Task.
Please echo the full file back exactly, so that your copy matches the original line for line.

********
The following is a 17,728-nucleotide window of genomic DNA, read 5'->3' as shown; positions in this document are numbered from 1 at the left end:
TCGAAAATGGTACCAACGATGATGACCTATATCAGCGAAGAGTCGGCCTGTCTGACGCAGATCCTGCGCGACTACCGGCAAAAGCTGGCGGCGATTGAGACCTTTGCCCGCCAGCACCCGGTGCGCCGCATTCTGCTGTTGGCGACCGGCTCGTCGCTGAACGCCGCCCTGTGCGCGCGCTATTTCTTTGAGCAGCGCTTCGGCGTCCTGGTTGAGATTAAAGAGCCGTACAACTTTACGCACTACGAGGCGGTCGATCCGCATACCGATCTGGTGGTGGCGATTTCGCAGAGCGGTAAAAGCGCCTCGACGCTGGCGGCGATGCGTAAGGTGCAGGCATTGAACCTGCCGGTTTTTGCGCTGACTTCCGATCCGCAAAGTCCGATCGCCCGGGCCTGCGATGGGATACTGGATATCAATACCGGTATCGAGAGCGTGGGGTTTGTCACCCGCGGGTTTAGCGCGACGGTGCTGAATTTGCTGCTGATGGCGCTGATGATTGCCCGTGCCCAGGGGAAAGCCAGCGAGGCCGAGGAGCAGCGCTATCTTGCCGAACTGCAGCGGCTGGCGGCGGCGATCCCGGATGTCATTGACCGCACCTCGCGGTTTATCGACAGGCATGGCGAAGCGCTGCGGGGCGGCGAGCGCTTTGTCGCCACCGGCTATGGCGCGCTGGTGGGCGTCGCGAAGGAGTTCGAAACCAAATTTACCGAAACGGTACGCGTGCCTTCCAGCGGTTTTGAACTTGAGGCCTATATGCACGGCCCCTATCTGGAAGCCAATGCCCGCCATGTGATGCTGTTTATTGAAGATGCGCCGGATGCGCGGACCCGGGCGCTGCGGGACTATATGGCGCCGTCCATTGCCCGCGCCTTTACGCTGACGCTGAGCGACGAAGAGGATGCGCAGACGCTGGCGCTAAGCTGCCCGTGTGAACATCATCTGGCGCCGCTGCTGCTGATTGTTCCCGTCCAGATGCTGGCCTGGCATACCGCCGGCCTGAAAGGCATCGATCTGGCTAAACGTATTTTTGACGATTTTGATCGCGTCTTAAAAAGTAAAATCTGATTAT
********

The following is a 17,728-nucleotide window of genomic DNA, read 5'->3' as shown; positions in this document are numbered from 1 at the left end:
TCGAAAATGGTACCAACGATGATGACCTATATCAGCGAAGAGTCGGCCTGTCTGACGCAGATCCTGCGCGACTACCGGCAAAAGCTGGCGGCGATTGAGACCTTTGCCCGCCAGCACCCGGTGCGCCGCATTCTGCTGTTGGCGACCGGCTCGTCGCTGAACGCCGCCCTGTGCGCGCGCTATTTCTTTGAGCAGCGCTTCGGCGTCCTGGTTGAGATTAAAGAGCCGTACAACTTTACGCACTACGAGGCGGTCGATCCGCATACCGATCTGGTGGTGGCGATTTCGCAGAGCGGTAAAAGCGCCTCGACGCTGGCGGCGATGCGTAAGGTGCAGGCATTGAACCTGCCGGTTTTTGCGCTGACTTCCGATCCGCAAAGTCCGATCGCCCGGGCCTGCGATGGGATACTGGATATCAATACCGGTATCGAGAGCGTGGGGTTTGTCACCCGCGGGTTTAGCGCGACGGTGCTGAATTTGCTGCTGATGGCGCTGATGATTGCCCGTGCCCAGGGGAAAGCCAGCGAGGCCGAGGAGCAGCGCTATCTTGCCGAACTGCAGCGGCTGGCGGCGGCGATCCCGGATGTCATTGACCGCACCTCGCGGTTTATCGACAGGCATGGCGAAGCGCTGCGGGGCGGCGAGCGCTTTGTCGCCACCGGCTATGGCGCGCTGGTGGGCGTCGCGAAGGAGTTCGAAACCAAATTTACCGAAACGGTACGCGTGCCTTCCAGCGGTTTTGAACTTGAGGCCTATATGCACGGCCCCTATCTGGAAGCCAATGCCCGCCATGTGATGCTGTTTATTGAAGATGCGCCGGATGCGCGGACCCGGGCGCTGCGGGACTATATGGCGCCGTCCATTGCCCGCGCCTTTACGCTGACGCTGAGCGACGAAGAGGATGCGCAGACGCTGGCGCTAAGCTGCCCGTGTGAACATCATCTGGCGCCGCTGCTGCTGATTGTTCCCGTCCAGATGCTGGCCTGGCATACCGCCGGCCTGAAAGGCATCGATCTGGCTAAACGTATTTTTGACGATTTTGATCGCGTCTTAAAAAGTAAAATCTGATTAT